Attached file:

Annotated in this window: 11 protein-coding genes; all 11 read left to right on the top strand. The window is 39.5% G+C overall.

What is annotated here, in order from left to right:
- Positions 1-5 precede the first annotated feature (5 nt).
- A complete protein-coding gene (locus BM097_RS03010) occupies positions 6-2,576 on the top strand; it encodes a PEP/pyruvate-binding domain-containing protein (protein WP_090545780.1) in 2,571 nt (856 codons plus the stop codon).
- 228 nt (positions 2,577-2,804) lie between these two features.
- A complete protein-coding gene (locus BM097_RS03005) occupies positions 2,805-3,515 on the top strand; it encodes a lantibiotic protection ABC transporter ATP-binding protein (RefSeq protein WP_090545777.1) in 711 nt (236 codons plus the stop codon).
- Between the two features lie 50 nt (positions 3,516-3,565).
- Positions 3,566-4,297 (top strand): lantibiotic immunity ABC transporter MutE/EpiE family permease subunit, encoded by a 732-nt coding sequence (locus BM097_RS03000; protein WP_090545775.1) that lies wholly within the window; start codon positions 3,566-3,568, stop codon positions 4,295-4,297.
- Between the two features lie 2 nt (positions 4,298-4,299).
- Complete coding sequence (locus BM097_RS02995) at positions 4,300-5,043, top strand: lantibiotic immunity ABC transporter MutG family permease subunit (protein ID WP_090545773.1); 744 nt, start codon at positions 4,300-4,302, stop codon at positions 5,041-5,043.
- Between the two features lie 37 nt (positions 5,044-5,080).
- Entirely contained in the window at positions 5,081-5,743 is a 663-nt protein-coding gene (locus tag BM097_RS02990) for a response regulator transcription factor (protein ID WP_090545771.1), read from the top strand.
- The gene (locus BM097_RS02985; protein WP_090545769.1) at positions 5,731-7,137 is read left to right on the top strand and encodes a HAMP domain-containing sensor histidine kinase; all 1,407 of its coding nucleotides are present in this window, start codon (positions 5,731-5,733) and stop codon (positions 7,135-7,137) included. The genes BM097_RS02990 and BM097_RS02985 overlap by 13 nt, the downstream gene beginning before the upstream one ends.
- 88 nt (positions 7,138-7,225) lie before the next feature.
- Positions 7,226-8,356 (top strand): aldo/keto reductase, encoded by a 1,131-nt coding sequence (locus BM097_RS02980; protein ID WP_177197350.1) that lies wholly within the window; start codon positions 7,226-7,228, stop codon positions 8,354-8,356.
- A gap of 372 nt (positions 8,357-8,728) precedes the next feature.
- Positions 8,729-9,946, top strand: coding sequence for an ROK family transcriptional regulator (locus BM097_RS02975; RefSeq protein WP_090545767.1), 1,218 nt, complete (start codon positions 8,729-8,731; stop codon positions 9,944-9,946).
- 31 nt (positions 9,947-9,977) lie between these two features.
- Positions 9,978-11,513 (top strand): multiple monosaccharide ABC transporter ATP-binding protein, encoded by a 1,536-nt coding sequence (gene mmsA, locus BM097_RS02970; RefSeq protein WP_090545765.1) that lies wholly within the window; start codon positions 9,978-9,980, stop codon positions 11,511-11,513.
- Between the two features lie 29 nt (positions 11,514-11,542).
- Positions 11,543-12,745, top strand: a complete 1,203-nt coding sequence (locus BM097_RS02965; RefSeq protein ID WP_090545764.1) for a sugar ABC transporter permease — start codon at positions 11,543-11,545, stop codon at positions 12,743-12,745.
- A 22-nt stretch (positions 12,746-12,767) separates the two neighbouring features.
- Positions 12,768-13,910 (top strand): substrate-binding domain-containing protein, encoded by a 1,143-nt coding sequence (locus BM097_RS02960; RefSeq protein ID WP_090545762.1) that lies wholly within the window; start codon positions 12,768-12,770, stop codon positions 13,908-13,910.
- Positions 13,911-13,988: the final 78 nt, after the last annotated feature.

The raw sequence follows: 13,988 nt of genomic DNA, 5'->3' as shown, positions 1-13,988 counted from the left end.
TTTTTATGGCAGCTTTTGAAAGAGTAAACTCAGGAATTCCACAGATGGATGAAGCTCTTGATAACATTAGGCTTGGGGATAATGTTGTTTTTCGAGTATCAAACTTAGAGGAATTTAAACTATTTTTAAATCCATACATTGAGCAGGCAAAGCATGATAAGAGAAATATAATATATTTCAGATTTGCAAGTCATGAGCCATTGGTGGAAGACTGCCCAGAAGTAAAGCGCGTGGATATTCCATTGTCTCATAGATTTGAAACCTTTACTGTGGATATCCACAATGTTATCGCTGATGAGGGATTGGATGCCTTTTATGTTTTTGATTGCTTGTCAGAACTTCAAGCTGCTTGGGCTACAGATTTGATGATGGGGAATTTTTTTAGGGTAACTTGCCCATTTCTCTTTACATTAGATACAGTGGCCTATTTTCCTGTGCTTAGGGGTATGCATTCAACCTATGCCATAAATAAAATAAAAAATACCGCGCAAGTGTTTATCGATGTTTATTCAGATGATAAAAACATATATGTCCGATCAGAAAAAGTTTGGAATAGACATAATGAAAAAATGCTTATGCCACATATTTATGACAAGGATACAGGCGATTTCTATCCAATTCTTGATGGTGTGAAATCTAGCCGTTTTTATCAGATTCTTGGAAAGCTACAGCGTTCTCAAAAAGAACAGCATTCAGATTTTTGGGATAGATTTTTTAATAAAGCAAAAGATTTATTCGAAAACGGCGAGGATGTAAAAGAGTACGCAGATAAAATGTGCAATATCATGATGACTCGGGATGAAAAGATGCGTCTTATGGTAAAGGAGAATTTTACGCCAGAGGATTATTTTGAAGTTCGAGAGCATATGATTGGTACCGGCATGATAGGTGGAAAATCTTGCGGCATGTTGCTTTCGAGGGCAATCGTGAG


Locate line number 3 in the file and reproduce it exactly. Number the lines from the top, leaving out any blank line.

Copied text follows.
- Positions 1-5 precede the first annotated feature (5 nt).